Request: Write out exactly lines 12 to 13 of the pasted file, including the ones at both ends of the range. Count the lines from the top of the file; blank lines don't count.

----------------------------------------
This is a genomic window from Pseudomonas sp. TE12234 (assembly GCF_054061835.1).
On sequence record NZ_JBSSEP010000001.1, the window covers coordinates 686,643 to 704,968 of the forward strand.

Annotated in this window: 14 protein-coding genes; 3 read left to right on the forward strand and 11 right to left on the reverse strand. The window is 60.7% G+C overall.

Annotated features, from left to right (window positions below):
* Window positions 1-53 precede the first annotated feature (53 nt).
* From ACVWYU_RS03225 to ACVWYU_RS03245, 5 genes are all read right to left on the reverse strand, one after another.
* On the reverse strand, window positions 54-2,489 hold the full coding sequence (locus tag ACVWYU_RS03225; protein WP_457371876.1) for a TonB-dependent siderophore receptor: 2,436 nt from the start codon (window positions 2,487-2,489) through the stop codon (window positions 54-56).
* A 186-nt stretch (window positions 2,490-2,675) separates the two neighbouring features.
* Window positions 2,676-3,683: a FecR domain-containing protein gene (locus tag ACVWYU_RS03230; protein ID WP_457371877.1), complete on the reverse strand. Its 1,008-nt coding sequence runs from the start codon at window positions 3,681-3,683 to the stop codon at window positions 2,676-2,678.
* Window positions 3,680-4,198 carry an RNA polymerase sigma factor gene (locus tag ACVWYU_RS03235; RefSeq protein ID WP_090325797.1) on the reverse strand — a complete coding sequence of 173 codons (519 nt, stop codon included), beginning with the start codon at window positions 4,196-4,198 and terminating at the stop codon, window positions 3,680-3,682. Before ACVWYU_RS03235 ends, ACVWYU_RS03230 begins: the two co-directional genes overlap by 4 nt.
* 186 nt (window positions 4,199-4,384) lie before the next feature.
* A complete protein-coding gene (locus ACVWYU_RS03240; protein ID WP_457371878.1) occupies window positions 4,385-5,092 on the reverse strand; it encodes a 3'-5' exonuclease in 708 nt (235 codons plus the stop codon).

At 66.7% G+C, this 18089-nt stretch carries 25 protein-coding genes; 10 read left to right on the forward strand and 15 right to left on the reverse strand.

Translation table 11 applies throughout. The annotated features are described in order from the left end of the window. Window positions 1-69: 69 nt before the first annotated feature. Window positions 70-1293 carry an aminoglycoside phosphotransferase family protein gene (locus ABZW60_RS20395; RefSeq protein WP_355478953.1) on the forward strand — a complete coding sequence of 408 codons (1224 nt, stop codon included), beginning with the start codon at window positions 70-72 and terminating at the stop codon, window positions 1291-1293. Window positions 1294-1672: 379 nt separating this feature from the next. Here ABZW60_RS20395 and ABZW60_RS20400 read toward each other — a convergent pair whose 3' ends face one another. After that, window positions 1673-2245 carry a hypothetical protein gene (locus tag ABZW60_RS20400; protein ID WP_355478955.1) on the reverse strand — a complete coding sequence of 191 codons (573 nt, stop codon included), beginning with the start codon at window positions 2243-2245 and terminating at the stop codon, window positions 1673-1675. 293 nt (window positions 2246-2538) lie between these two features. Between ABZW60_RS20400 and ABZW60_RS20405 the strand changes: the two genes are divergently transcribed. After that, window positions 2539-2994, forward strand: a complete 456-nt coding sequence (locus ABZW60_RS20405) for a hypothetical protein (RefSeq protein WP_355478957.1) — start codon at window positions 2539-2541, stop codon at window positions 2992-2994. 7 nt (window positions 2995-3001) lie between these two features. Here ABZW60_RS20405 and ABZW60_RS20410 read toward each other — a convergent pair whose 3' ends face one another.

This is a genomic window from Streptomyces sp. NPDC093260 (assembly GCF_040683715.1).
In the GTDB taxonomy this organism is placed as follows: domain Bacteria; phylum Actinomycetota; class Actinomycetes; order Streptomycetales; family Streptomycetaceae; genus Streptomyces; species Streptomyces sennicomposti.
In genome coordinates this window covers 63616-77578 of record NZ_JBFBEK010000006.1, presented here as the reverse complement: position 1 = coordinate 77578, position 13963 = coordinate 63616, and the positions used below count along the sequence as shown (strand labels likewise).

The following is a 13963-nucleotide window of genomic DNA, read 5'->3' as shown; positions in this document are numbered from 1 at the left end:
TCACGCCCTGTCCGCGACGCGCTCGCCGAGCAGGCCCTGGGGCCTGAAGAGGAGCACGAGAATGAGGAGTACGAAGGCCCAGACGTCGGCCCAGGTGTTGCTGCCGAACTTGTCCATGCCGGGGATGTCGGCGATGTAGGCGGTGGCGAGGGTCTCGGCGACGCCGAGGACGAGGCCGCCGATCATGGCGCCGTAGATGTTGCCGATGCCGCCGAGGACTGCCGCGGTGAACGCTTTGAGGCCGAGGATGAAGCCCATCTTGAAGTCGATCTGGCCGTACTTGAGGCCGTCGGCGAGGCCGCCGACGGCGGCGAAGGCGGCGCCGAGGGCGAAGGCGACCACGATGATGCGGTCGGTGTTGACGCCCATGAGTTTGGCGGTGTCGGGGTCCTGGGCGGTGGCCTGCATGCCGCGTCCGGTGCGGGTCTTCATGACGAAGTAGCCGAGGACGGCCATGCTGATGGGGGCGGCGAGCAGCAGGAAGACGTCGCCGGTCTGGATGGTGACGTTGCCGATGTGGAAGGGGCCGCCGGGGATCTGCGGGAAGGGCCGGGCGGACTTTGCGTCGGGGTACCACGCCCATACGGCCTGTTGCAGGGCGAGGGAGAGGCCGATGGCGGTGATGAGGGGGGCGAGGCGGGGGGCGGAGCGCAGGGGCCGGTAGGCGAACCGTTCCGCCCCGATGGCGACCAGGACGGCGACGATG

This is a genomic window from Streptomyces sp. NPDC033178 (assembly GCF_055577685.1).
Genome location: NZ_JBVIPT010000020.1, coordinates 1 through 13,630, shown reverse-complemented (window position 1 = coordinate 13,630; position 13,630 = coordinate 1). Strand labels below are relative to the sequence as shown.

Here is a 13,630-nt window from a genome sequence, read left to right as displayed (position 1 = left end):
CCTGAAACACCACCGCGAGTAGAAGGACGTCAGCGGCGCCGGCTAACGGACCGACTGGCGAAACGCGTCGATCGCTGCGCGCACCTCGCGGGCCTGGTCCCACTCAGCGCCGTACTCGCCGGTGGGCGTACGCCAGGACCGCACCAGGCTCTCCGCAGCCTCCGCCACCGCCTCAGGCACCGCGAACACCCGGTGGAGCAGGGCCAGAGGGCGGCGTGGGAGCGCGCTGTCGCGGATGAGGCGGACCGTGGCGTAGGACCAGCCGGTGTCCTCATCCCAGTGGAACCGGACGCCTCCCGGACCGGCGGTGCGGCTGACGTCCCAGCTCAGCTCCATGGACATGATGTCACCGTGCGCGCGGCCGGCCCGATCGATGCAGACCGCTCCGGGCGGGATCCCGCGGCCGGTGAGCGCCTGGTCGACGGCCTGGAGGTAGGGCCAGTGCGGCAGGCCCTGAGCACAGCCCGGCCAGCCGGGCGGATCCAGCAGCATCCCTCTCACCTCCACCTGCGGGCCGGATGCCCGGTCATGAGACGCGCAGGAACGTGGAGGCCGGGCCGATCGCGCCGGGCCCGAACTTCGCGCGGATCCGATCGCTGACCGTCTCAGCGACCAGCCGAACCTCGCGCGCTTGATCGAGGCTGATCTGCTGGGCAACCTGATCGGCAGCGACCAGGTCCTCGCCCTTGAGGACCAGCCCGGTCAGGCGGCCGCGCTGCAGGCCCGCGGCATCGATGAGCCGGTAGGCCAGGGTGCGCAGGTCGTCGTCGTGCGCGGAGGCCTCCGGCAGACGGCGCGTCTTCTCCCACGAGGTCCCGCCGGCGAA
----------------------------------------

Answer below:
* A complete protein-coding gene (locus ACVWYU_RS03240; protein ID WP_457371878.1) occupies window positions 4,385-5,092 on the reverse strand; it encodes a 3'-5' exonuclease in 708 nt (235 codons plus the stop codon).

At 66.7% G+C, this 18089-nt stretch carries 25 protein-coding genes; 10 read left to right on the forward strand and 15 right to left on the reverse strand.